Sunday, August 12, 2007

Cleveland Browns 16, Kansas City Chiefs 12

Kansas City's two star running backs didn't even play. Their other top three offensive weapons only made token appearances. (Tony Gonzalez and Eddie Kennison started and each caught one pass. Damon Huard attempted 4 passed after relieving Brodie Croyle.) So it's no wonder their offense was nonexistent. Their touchdown was scored when Browns RB Jerome Harrison let a lateral sail over his head and failed to retrieve it. The safety was scored after Browns PR Brandon McDonald let a punt go by that was stopped at the one. And the final field goal was scored on the 3rd team defense.

That being said, the Browns managed to let the Chiefs stay in this game in spite of themselves. As was the case far too many times over the past two years, the Browns were able to move the ball down the field fairly well, but they fell apart in the red zone. Four trip inside the 20 resulted in three field goals and a botched attempt at a fourth. With time running down at the end of the half and no time outs left, Charlie Frye tried to improvise and scramble for a touchdown but fell well short.

Of Cleveland's starting QBs, Frye did look the best. Sure, most of his passes were checkdowns and dumpoffs, but 3 yards gained is better than no yards gained. Derek Anderson failed to find any rhythm at all, and most of his passes were either off target or forced into openings that just weren't there. Ken Dorsey was supposed to play the entire second half, but Romeo Crennel decided to give Anderson the first drive of the third quarter to attempt to redeem himself. He really didn't. Because of this, and because the game was still relatively close at the end, Dorsey stayed in for the remainder of the game. Despite chants of "Brady, Brady" starting late in the third period, Quinn stayed on the bench.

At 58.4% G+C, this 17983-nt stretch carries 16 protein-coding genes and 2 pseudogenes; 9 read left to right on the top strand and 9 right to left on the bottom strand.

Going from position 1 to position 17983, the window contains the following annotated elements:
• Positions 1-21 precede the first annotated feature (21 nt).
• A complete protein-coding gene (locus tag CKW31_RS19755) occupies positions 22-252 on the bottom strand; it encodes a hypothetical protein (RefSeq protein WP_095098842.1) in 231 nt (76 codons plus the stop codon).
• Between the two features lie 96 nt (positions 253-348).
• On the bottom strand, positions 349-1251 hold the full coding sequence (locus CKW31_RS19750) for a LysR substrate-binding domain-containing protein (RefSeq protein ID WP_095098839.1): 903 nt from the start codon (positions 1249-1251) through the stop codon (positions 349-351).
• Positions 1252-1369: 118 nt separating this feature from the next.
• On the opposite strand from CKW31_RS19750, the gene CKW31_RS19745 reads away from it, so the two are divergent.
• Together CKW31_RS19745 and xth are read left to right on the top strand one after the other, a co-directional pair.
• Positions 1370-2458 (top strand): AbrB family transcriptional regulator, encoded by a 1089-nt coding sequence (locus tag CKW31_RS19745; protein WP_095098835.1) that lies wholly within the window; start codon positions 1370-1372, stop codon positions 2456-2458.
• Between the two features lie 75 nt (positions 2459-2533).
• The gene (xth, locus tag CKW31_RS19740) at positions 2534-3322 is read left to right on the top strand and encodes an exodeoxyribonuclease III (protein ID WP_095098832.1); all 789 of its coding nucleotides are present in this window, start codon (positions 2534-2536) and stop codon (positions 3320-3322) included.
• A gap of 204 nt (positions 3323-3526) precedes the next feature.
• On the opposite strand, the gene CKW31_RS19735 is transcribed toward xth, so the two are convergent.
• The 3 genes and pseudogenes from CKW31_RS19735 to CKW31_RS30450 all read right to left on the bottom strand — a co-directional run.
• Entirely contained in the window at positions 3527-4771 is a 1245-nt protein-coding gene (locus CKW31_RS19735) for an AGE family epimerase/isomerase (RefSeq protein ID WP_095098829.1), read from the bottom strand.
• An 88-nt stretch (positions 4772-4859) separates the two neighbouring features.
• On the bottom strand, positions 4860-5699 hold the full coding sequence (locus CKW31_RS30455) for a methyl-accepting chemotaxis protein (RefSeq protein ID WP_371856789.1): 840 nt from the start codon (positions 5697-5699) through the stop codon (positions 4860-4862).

Jamal Lewis looked fair in his first appearance wearing brown and orange. He averaged 5 yards on 4 carries, and showed good hands hauling in 3 checkdown passes. A bulked up Jerome Harrison had a few good runs against the backup defense, while Jason Wright struggled. Twice the Browns tried to run up the middle on obvious 3rd and short situations, and twice they were stuffed. That's nothing new.

Buck Ortega was the star receiver, as the tight end caught four passes from former Hurricanes teammate Dorsey against the Chiefs third stringers. Seventh round pick Syndric Steptoe looked unimpressive both as a receiver and a returner.

On the line, Joe Thomas was called for holding twice. It could be a case of a rookie needing to adjust to the league, or it could just be a case of the refs calling him tight in his first game. But surely Browns announcer Doug Dieken felt right at home hearing holding called on his old number 73.

On the defensive front seven, Kamerion Wimbley again caused havoc, despite not recording a single tackle. He did however pressure Brodie Croyle into throwing an interception right to Leigh Bodden. Lineman David McMillan and linebackers Kris Griffin and Clifton Smith heard their names called often, which could help them stay on this ballclub.

The secondary played a very good game. On the first drive, rookie Eric Wright was tested on a deep ball. With his back to the play, he simply reached his arm up to knock the ball down. While that's perfectly legal in college, defenders are required in the NFL to turn around and face the pass. So that's something Wright will have to be careful about. Bodden, as mentioned above, had a gift-wrapped interception. Last year, after Bodden the corners weren't anything to write home about. But even those returning DBs played well. Daven Holly had a clean interception.

But the play of the game came with less than two minutes to go, when reserve RB Chris Barclay returned a kickoff for the go-ahead touchdown. With 95 seconds remaining, the Browns still needed to make a stop to seal the victory. They did, but just barely.